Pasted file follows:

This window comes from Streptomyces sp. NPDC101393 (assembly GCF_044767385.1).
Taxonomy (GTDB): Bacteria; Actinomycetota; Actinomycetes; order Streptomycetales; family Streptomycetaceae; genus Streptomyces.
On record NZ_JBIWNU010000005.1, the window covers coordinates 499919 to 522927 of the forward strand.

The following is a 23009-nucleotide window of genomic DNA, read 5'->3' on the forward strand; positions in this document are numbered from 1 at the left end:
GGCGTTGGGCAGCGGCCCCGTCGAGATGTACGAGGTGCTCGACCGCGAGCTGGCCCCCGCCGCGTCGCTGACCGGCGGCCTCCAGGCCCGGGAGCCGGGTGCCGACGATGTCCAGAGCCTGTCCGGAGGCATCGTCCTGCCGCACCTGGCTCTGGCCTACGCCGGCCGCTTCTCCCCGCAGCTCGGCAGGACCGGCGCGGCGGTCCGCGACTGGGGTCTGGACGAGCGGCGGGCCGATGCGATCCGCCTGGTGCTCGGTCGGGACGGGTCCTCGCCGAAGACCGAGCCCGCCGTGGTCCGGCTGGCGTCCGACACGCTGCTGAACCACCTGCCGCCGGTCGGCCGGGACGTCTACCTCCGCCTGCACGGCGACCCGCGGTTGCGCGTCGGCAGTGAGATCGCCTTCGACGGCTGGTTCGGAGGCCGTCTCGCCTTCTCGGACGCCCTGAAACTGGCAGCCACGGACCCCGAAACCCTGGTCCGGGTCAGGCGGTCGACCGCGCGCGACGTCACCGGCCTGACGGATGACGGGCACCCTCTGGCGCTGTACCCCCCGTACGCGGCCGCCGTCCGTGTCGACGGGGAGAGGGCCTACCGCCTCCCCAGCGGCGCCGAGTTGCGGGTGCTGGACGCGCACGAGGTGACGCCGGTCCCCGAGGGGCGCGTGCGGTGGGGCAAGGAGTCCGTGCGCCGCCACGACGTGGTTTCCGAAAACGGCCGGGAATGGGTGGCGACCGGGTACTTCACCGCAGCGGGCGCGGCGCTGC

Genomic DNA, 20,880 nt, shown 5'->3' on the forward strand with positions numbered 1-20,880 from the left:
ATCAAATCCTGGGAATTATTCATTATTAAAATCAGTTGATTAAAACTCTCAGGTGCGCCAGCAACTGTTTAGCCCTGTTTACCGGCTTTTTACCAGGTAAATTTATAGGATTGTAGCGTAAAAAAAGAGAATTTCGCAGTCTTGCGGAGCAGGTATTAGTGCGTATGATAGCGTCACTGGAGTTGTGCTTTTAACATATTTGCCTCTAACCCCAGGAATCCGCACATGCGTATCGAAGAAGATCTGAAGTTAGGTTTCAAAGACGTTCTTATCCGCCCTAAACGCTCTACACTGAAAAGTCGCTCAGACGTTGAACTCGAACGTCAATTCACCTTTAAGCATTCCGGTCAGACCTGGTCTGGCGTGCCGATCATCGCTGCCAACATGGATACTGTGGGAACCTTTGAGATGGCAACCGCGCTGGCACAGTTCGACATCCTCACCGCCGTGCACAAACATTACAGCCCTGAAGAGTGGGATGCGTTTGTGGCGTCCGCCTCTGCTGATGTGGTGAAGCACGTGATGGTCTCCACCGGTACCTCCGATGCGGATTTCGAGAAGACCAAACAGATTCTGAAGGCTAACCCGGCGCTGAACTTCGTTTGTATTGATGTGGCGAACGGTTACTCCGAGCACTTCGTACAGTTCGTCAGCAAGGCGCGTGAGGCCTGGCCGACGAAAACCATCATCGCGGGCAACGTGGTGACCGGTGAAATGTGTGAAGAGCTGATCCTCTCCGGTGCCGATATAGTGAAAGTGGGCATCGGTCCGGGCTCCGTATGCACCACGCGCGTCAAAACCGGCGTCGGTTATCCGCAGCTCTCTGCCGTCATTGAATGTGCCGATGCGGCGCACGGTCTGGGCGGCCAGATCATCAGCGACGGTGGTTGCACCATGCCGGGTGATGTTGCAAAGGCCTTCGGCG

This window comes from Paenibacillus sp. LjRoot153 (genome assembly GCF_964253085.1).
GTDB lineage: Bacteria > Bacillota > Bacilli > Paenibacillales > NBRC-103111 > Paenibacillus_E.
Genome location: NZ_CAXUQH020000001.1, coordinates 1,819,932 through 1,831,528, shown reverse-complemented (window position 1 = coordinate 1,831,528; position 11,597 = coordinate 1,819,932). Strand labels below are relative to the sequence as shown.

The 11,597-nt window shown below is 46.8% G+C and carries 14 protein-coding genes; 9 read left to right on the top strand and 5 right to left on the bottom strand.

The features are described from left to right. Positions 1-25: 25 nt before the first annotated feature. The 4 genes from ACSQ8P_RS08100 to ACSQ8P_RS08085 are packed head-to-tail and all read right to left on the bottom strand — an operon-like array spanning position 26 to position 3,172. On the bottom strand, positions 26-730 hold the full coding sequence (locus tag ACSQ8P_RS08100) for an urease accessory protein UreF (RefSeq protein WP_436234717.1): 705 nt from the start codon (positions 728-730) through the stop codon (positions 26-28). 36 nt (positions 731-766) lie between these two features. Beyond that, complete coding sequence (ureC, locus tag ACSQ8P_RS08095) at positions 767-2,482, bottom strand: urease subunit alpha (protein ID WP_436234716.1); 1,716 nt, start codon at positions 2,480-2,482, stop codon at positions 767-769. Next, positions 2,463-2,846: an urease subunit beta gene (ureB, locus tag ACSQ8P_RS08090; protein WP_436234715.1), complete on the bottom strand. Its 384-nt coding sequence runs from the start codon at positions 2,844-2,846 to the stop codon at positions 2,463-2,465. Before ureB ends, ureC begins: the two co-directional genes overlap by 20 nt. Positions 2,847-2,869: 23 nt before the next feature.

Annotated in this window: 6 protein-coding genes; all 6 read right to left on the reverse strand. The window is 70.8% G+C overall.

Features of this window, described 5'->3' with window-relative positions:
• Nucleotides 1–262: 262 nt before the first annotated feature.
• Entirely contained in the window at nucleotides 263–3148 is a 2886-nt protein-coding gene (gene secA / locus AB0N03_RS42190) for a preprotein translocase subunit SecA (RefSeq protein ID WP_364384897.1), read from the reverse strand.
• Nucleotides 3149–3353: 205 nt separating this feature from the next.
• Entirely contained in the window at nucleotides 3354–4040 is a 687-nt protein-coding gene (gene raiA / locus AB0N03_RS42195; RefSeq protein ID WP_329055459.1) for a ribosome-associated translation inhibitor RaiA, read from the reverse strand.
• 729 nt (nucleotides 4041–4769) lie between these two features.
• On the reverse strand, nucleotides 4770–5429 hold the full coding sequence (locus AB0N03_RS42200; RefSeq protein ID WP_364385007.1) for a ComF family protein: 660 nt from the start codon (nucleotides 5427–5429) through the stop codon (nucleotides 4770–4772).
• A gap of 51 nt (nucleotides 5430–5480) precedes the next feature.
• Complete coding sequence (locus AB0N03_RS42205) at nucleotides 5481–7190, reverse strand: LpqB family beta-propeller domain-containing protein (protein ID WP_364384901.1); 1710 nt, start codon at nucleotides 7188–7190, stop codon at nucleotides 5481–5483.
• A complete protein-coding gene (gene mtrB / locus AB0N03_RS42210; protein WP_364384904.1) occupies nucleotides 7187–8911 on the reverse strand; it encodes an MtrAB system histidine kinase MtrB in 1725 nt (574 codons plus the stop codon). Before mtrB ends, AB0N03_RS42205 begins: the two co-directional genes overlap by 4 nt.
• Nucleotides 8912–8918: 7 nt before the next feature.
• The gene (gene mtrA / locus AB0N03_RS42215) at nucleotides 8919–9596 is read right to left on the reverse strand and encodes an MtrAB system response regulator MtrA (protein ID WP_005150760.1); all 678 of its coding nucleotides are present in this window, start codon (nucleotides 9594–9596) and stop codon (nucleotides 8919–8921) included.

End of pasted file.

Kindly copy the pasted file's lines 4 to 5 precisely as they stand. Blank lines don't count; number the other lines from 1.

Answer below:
The following is a 23009-nucleotide window of genomic DNA, read 5'->3' on the forward strand; positions in this document are numbered from 1 at the left end:
GGCGTTGGGCAGCGGCCCCGTCGAGATGTACGAGGTGCTCGACCGCGAGCTGGCCCCCGCCGCGTCGCTGACCGGCGGCCTCCAGGCCCGGGAGCCGGGTGCCGACGATGTCCAGAGCCTGTCCGGAGGCATCGTCCTGCCGCACCTGGCTCTGGCCTACGCCGGCCGCTTCTCCCCGCAGCTCGGCAGGACCGGCGCGGCGGTCCGCGACTGGGGTCTGGACGAGCGGCGGGCCGATGCGATCCGCCTGGTGCTCGGTCGGGACGGGTCCTCGCCGAAGACCGAGCCCGCCGTGGTCCGGCTGGCGTCCGACACGCTGCTGAACCACCTGCCGCCGGTCGGCCGGGACGTCTACCTCCGCCTGCACGGCGACCCGCGGTTGCGCGTCGGCAGTGAGATCGCCTTCGACGGCTGGTTCGGAGGCCGTCTCGCCTTCTCGGACGCCCTGAAACTGGCAGCCACGGACCCCGAAACCCTGGTCCGGGTCAGGCGGTCGACCGCGCGCGACGTCACCGGCCTGACGGATGACGGGCACCCTCTGGCGCTGTACCCCCCGTACGCGGCCGCCGTCCGTGTCGACGGGGAGAGGGCCTACCGCCTCCCCAGCGGCGCCGAGTTGCGGGTGCTGGACGCGCACGAGGTGACGCCGGTCCCCGAGGGGCGCGTGCGGTGGGGCAAGGAGTCCGTGCGCCGCCACGACGTGGTTTCCGAAAACGGCCGGGAATGGGTGGCGACCGGGTACTTCACCGCAGCGGGCGCGGCGCTGC